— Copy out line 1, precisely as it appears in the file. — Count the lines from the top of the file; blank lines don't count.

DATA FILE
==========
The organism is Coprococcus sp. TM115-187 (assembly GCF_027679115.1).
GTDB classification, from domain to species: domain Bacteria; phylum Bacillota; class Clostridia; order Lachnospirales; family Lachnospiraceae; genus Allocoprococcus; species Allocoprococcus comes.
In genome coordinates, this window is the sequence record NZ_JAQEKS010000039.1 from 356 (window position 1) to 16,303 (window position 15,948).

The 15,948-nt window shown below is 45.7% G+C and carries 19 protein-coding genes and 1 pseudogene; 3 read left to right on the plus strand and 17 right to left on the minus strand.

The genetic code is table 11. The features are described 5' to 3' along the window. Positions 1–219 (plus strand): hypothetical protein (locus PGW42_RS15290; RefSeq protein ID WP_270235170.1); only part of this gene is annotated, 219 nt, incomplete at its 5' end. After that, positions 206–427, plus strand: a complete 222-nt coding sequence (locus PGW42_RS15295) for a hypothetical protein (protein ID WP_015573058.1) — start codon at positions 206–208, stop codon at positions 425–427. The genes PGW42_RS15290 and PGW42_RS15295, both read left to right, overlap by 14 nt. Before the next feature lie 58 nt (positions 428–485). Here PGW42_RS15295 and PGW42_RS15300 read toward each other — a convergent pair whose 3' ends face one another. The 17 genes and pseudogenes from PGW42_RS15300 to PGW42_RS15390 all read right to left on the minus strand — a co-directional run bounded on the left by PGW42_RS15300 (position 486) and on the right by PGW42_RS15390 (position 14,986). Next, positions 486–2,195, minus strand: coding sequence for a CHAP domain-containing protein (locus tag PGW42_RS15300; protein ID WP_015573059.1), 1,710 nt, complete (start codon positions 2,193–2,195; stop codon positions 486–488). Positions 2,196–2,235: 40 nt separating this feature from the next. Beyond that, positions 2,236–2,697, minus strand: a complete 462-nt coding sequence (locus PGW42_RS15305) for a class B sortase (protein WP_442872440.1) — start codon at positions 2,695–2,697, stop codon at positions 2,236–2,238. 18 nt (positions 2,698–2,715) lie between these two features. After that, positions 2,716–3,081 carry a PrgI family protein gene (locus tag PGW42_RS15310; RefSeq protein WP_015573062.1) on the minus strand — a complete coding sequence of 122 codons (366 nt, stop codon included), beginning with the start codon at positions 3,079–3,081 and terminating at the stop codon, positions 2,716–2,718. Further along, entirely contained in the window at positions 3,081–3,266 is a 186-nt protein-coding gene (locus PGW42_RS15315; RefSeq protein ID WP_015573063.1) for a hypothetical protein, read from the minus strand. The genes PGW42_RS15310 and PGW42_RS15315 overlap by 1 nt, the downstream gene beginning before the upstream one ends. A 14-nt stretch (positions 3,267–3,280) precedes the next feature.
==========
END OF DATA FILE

The organism is Coprococcus sp. TM115-187 (assembly GCF_027679115.1).